Study by professor shows university must promote inclusion



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Head shot of Carolyn Dunn, associate vice president of the Office of Institutional Diversity & Inclusion. 

University officials say they are making some progress in addressing the concerns of minority students who say they face racial discrimination at Central Michigan University and in Mount Pleasant.

Still, the author of the study that encouraged administrative action isn’t convinced enough is being done.

Mary Senter, a professor of sociology, published her study in 2015. It showed there was little consistent improvement toward making CMU a more welcoming and diversely represented campus for minority students. In some cases, her study suggests the situation has gotten worse over time. Senter said to address these issues, the university needs to promote a wider range of diversity in faculty and students and educate faculty on building an inclusive classroom.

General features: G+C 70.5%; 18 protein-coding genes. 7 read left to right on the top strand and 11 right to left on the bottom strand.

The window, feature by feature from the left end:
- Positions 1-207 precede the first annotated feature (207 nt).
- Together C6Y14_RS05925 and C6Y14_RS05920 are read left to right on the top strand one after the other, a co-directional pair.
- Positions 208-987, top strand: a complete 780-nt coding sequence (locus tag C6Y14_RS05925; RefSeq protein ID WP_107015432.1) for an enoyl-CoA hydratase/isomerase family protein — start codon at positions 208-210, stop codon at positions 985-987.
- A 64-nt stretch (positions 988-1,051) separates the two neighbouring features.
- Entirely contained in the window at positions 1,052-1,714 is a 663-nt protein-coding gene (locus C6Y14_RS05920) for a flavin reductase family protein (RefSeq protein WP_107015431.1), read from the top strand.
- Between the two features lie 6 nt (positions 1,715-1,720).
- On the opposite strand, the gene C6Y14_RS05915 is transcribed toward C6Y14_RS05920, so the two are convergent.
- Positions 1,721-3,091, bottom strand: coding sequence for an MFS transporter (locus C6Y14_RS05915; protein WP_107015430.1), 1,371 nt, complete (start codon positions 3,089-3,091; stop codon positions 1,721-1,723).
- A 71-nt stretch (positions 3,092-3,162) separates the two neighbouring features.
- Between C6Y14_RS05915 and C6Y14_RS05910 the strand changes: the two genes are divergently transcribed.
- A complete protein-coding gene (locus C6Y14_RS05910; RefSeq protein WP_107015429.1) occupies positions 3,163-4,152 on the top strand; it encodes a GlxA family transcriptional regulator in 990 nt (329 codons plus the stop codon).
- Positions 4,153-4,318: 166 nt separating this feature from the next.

Additionally, non-white students expressed continued isolation and discomfort on campus. While CMU has implemented several programs to promote diversity in the wake of the survey, officially addressing discrimination and inclusion is trickier, said Carolyn Dunn, associate vice president of the Office of Institutional Diversity & Inclusion.

“If the institution is serious, it has to make additional commitments. It has to do more,” Senter said. “The racial problems of the past continue to be with us, and if one is serious about reducing them, then one needs to be serious about acting in ways that are new, different and sustained.”

Three, grant-funded, climate surveys were issued to CMU students in 2007, 2010 and 2015, surveying approximately 400 respondents thoughts and experiences regarding diversity, inclusion and discrimination on campus each year. The 2010 report also included in-depth interviews conducted with minority students, capturing personal stories.

In 2016 The Barthwell Group, a non-university affiliated consulting firm, conducted a similar project assessing student climate.

“Their findings about the chilly climate that some students face are consistent with data that my colleagues and I have been collecting for years,” Senter said.